A closeup of the four SATA ports. The Z370 platform supports up to six SATA ports, but due to a lack of board real estate and to eliminate port sharing with the M.2 devices, SuperO chose to use four. Between the two M.2 devices and four SATA ports, this should be plenty for most users, particularly those using this for gaming or an HTPC. What could be said about these ports however is that due to the way that SATA cables use latching mechanisms, in this orientation it means that any user wanting to remove a cable from the ports on the bottom will have to remove the cable from the top port first. There are ways to design around this.


The bottom picture shows a close up of the reinforced PCIe slot as well as a the jumpers below it. The jumpers include chassis intrusion, ME manufacturer mode, clear CMOS, and an OC button. 

The back panel IO is devoid of many colors outside of the USB but has most of what we come to expect from a mid-range motherboard. From left to right we have:

  • PS/2 Keyboard/Mouse Port
  • 4 x USB 3.0 ports
  • HDMI (2.0) / DisplayPort
  • 1 x Wi-Fi
  • 1 Intel GbE
  • 2 x USB 3.1 (10 Gbps) ports Type-A and Type-C
  • 7.1-Channel Audio jacks

In the Box

Second-tier motherboard manufacturers like Supermicro are not as keen on adding items into the box as others - here we get the standard set of materials, including SATA cables and Wi-Fi antennas. Interestingly we do get four SATA cables, one for each port, which is perhaps a little unexpected.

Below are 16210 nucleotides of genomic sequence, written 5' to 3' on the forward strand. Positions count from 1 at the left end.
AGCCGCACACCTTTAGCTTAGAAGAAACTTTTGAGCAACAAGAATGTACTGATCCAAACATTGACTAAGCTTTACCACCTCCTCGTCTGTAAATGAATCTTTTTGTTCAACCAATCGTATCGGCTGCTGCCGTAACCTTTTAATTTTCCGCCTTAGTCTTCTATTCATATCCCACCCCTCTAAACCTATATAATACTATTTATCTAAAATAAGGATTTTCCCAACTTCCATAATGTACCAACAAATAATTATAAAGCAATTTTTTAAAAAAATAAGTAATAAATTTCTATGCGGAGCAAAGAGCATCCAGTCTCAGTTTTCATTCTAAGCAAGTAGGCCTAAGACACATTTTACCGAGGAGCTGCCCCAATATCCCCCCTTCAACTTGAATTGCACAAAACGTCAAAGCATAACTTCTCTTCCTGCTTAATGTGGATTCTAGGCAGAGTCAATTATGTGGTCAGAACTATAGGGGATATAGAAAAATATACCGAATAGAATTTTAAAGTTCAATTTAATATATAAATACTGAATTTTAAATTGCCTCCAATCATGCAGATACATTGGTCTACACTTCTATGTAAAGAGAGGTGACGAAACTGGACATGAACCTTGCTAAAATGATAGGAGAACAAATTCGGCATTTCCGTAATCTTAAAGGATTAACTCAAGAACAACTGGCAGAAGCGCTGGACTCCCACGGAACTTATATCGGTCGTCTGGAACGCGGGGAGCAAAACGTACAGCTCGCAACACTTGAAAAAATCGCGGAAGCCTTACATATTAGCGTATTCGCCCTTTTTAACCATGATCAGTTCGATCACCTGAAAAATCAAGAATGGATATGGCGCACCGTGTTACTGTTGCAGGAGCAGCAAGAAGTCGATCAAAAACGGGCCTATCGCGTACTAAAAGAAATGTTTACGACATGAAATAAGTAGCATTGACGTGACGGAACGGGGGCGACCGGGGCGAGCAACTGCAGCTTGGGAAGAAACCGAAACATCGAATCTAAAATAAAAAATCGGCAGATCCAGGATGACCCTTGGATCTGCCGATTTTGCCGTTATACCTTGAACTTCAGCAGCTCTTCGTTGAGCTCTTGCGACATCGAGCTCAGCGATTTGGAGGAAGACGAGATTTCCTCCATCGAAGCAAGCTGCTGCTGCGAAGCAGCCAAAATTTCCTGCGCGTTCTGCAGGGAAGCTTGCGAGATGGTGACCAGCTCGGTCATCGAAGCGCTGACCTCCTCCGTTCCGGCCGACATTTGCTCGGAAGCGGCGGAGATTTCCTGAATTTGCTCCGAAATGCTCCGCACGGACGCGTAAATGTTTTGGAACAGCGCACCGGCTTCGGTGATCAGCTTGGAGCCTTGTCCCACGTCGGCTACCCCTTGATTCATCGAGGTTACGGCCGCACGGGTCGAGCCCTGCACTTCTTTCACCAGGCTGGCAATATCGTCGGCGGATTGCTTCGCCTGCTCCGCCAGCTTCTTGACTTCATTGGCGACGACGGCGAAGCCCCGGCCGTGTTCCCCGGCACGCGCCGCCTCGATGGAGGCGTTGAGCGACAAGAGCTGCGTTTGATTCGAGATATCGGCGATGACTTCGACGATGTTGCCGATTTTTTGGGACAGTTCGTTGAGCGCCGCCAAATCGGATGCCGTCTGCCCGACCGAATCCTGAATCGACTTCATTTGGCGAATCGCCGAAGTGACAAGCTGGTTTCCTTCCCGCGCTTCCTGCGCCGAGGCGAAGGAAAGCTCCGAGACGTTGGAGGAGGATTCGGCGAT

• Motherboard
  • I/O Shield
  • Quick Reference Guide
  • 4 x SATA Cables
  • Driver CD
  • Metal Badge
  • Cable Stickers
  • Wi-Fi + BT Antenna

Supermicro C7Z370-CG-IW Overview BIOS and Software
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  • Srikzquest - Monday, April 30, 2018 - link

    Hi Joe, How is the Realtek Wifi card compared to Intel? And How many onboard USB Headers are available? and which versions are available, I see you mentioned USB 3.0 but are there others? Thank you...
  • Srikzquest - Monday, April 30, 2018 - link

    Sorry, read it again and I see there are 2 USB 3.0 and 2 USB 2.0 onboard headers available. I still would like to know more about the Realtek Wifi Card though, I haven't see any itx boards with that so far.
  • MrCommunistGen - Monday, April 30, 2018 - link

    On page 4 of the review under "Board Features" the card is listed as:
    1 x Realtek TRL9922BE Wi-Fi ac 2T/2R

    I don't have any direct experience with this model, but I have used their previous generation RTL-8821AE which is a 1T1R wireless-AC card. It came with a mini-ITX H97 board I bought for home theater use.